Who doesn’t know marshmallows? Those white fluffy, puffy, gooey, soft pillows of, well, actually, sugar. If you’re feeling like eating some now, go ahead, make some and return to this post with a big pile of marshmallows next to you!
In this post it’s not about making marshmallows, this time I’ll zoom in a little more on the history of marshmallows! I find the history of food fascinating. The great thing is that it shows some interesting developments in the world. Developments in food science have been essential in how our lives have formed in the past decades. Just think about the invention of the microwave, pasteurization, fermentation, canning, etc. Our lives would have been very different without those.
So let’s get back to marshmallows…
Why a marshmallow is called a marshmallow
This is a great fact that I learned not too long ago when I was listening a podcast in my car, the ‘Food Non-Fiction‘ to be more specific. There I learned that originally, marshmallows were made with, yes, marshmallow. Marshmallow is a plant and grows in salt marshes. The marshmallow plant is actually the ‘marsh’ variety of ‘mallow’ plants.
The marshmallow plant has been used for sweets, but also as a medicine, for more than 2000 years. Reports state that even Egyptians already used it.
Marshmallow contains a lot of mucilage, this is a thick sap and also works as a gelling agent. In older times the stem of the marshmallow was heated to extract the sap. The sap would be mixed with sugar, or honey in the older days, to make a good tasting cure for coughs. Later, this developed in mixing the sap with whipped eggs and sugar, creating something like the marshmallow we know today.
Since gelatin was more widely available, towards the end of the 19th century, the marshmallow was slowly substituted by this thickening agent.
From hand made, to large scale moulding, to extrusion
In the nineteenth century, marsmallows were made using the method I described in my blog post on marshmallows. Production still took place in small batches. As far as I could find this started out in France.
However, already in the midth 20th century, factory production of marshmallows took place without eggs. In fact, the foam was made by whipping gelatin in a sugar solution. After this the foam would be poured into molds which were covered with starch to prevent the mixture from sticking. The foams might have to rest and dry in the moulds for up to 12 hours. This all changed with the invention of a continuous marshmallow production process by Doumak in 1958. Reading this patent will give you some great insights!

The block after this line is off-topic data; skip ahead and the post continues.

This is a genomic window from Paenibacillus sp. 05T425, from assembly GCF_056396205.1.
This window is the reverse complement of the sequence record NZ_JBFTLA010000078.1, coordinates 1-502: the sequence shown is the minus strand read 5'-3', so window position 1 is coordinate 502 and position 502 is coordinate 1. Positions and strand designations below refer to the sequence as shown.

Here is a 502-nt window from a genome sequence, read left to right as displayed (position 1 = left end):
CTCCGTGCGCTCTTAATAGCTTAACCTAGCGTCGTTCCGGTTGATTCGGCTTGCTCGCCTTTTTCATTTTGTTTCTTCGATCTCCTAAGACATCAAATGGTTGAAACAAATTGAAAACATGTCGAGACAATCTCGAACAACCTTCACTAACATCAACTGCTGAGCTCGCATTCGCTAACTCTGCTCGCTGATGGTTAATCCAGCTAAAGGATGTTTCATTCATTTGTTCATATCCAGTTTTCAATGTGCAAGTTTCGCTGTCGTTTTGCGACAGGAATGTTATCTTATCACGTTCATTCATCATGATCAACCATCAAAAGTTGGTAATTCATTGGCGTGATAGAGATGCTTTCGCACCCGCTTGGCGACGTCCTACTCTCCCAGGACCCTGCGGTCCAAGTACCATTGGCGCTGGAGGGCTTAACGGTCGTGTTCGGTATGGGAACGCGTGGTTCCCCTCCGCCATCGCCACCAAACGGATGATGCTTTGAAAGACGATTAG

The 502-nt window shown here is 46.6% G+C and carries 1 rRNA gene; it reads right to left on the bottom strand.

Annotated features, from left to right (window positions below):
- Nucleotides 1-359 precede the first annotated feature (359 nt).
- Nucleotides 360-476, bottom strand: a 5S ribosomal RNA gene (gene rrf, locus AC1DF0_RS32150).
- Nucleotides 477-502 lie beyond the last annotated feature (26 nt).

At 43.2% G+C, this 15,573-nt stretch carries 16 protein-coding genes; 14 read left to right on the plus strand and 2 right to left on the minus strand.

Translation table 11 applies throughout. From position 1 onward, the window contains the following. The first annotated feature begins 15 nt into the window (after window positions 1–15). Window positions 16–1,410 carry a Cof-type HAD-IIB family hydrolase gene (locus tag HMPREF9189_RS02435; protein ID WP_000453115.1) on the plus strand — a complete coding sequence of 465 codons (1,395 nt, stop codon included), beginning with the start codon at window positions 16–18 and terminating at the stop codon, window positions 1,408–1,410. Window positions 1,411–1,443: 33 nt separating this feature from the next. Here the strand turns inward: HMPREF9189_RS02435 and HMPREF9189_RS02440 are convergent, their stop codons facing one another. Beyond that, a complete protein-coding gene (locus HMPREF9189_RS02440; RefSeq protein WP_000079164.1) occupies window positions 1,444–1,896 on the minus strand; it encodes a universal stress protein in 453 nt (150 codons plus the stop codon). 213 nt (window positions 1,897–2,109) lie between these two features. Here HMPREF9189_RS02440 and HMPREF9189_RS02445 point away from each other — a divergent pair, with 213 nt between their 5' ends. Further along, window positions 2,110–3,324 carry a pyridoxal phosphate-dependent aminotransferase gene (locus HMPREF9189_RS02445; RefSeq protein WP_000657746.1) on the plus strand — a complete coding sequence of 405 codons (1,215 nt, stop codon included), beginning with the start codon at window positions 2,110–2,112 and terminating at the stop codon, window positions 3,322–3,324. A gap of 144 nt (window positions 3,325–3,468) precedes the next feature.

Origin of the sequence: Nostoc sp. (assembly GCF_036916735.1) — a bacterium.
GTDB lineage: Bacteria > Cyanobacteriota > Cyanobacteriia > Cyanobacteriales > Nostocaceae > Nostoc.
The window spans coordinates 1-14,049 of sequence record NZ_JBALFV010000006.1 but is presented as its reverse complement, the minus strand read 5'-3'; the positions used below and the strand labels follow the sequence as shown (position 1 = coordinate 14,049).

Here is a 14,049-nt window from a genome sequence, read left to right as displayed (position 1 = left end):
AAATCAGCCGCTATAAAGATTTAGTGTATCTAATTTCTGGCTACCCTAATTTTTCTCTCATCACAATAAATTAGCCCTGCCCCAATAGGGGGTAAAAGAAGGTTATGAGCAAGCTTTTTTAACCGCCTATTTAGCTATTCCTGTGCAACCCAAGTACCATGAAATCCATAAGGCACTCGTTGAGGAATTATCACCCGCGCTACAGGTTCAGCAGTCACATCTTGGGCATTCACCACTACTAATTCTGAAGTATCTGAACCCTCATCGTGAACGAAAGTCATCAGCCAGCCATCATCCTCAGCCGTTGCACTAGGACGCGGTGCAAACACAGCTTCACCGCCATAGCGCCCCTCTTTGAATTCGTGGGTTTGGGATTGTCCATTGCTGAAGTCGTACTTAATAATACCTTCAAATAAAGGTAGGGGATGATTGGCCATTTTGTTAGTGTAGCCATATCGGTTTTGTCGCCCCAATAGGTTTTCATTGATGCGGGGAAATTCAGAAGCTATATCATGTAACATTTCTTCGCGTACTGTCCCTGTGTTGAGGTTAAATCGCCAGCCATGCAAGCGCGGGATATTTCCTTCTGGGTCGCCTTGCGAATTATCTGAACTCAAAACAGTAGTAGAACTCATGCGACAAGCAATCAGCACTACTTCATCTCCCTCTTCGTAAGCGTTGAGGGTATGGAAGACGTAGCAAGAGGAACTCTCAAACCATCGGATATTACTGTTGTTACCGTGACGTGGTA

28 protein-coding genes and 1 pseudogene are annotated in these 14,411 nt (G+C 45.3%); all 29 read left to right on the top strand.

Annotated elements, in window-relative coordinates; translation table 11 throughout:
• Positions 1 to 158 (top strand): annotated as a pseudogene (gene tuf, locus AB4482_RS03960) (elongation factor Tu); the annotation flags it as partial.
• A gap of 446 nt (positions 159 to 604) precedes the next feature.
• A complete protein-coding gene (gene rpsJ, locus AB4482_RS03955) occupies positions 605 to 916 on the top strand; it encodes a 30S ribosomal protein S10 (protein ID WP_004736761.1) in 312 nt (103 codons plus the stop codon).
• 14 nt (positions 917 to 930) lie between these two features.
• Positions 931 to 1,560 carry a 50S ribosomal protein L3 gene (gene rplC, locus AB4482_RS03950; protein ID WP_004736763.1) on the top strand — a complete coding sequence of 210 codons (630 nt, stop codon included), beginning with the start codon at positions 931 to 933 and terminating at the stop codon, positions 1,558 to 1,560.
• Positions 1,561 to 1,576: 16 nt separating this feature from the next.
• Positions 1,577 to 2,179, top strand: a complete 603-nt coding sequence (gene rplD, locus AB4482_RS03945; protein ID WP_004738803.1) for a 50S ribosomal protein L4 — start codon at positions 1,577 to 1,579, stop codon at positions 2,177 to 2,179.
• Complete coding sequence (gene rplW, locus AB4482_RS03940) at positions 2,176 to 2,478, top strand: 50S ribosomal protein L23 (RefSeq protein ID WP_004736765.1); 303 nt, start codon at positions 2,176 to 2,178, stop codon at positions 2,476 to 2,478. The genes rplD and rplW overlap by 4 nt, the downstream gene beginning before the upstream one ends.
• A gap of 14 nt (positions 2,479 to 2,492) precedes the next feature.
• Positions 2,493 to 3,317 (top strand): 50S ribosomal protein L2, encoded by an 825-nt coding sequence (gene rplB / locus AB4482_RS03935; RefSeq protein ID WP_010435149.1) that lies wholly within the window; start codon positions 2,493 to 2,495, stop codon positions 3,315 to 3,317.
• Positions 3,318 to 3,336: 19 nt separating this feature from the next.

He describes the use of an extruder for making marshmallows. Not only would this be a lot faster, it would also limit the amount of starch required. Furthermore, the risk of wood splinters from the moulds remaining in the marshmallows would be eliminated.
Once the door for continuous processing had been opened, large scale and especially cheap production of marshmallows could really start off well. The patent even states that this new production process would improve the quality of the marshmallows: “By means of the present process and formulation, a finished product having great consumer appeal is produced. The marshmallow has a smooth texture, and may be light and fluffy, the density thereof being of the order of forty percent less than that of conventional marshmallows. The marshmallows of this invention may not have a coarse starch crust of the type processed by prior art confections.”
What I’d like to do now is make marshmallows, from marshmallow. I’ve been looking around to see whether I could buy any. It’s not been easy, but I think I found some, already looking forward to see whether I can make the ‘real’ old fashioned marshmallows.
I’ve done quite some search for this blog post, some of the sources I used are: FoodInfo.net, University of Maryland, The Oxford Companion to Sugar and Sweets p.430-431, Food Non-Fiction podcast, Marshmallow USA